AA: Leo Klintworth was an influential mentor while I was at National Tank Company. Leo led with a servant’s mentality while always focused on the bottom line – the customer. He challenged my thoughts about my own full potential. He pushed me to new heights, all while encouraging me through the journey. He listened attentively and always went to bat for his team. Leo also showed me that true leaders know when to lead from the front and when to get out of the way. His planning was always two to three steps ahead of everyone else. He intentionally invested in my future, far before I could see my path. As a leader, he knew what opportunities I would have, even those I could not see. He always had me ready for the big game.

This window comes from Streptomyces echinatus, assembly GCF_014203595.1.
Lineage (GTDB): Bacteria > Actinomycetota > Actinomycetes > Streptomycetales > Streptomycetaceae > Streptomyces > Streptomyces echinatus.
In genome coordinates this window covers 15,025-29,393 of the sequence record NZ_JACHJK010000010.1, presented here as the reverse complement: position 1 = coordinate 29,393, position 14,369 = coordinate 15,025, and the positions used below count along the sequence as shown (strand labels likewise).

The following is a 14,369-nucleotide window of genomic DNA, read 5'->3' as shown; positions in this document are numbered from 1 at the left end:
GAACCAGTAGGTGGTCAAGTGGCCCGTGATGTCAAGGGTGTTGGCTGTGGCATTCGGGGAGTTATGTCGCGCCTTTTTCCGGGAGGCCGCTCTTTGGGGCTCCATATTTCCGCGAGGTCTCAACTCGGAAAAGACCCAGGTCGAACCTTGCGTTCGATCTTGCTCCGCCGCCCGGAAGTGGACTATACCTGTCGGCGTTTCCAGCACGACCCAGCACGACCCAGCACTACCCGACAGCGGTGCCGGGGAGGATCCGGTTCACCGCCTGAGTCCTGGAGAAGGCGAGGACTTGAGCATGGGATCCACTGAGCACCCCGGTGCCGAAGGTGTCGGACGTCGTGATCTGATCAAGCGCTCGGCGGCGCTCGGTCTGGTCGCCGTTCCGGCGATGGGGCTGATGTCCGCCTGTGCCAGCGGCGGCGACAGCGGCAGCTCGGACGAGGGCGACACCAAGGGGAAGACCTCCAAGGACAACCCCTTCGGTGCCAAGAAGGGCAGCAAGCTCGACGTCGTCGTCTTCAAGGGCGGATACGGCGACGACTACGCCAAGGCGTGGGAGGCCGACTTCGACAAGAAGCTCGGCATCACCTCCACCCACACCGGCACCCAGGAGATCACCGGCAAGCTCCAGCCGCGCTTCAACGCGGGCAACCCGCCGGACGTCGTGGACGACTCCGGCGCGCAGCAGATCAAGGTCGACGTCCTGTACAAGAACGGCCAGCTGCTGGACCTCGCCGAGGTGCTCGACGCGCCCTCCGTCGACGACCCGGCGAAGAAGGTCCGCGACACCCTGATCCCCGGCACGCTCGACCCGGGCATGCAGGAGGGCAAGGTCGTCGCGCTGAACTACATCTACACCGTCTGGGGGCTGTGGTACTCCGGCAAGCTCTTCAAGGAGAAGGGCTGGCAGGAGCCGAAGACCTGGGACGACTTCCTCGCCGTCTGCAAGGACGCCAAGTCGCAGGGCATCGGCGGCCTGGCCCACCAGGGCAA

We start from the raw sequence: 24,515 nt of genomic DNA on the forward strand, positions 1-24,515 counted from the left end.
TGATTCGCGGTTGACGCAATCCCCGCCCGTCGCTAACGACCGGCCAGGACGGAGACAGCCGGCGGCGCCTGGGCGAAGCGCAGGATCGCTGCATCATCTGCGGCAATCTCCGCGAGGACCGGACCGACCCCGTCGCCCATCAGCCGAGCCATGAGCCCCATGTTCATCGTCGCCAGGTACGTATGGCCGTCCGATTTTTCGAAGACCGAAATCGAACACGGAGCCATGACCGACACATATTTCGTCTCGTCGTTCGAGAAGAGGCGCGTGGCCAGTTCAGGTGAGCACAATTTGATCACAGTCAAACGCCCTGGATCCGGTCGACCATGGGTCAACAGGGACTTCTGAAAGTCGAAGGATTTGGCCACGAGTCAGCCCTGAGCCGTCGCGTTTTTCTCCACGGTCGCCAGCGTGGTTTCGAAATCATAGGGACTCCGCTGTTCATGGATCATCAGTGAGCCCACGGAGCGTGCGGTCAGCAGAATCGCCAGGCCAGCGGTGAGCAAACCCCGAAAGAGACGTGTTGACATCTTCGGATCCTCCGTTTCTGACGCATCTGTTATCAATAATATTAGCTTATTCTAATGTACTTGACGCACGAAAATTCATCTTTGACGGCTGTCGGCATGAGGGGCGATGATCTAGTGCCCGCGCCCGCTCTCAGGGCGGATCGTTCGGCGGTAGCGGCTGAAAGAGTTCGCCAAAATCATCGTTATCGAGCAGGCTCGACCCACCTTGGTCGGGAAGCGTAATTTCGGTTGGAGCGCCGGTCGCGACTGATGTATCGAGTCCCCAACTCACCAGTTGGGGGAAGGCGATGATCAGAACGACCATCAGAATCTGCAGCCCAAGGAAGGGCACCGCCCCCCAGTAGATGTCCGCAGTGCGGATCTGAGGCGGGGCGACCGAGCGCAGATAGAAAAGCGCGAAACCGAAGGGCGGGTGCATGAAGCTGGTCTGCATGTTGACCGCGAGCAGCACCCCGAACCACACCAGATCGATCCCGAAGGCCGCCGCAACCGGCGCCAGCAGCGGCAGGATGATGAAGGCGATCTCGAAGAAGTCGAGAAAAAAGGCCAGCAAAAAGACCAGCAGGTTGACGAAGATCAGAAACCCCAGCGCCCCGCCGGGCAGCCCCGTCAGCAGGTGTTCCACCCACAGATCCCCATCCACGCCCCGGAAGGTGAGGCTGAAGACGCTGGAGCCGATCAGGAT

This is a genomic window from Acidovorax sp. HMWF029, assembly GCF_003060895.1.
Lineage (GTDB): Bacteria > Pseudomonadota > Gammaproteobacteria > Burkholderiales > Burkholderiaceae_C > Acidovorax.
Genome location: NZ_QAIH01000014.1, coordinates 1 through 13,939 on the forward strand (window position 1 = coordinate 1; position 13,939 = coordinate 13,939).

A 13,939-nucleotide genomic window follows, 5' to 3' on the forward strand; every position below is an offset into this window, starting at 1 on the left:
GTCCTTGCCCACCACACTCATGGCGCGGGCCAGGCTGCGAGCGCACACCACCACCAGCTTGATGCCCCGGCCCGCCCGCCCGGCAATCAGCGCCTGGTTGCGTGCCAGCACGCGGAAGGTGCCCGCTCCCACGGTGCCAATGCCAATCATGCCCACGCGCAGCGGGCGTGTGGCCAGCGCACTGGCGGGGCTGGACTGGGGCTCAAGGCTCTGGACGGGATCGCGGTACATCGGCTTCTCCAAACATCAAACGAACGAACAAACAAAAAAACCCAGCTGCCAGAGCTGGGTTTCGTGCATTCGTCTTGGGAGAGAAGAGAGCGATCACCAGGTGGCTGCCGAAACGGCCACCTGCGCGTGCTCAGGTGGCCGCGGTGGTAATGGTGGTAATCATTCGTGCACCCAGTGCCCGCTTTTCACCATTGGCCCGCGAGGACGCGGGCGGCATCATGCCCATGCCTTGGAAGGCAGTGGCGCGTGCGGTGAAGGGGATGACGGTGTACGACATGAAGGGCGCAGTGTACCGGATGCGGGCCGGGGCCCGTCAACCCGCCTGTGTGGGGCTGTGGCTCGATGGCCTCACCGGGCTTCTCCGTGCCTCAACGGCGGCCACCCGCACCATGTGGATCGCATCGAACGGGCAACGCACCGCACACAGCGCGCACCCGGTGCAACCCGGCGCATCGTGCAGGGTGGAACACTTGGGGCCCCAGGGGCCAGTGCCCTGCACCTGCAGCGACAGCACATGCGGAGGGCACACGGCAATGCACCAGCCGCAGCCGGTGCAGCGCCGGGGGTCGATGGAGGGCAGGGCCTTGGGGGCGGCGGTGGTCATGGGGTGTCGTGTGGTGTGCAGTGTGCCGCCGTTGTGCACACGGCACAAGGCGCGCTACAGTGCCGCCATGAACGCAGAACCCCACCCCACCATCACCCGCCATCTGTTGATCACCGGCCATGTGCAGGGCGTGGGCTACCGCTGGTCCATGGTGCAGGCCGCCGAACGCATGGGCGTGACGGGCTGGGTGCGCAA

COUNCIL: What was your impression of the industry beforehand and how has it evolved?
AA: Considering I started in an area of Texas that had been produced since the early 1900s, almost everything I knew was vertically drilled wells on rod lift or vacuum. I started at the very end of a well’s life, so naturally everything “new” in shale was exciting. I remember the Barnett booming, and getting opportunities to learn more about natural gas dehydration. The Barnett changed my perspective dramatically. I went from working on low-pressure free-water knockouts and storage tanks to high-pressure separators and gas dehydration. It was a whole new world for me and my career, not to mention a whole new opportunity to learn in a transformative time in the industry.
COUNCIL: What has surprised you most about the industry?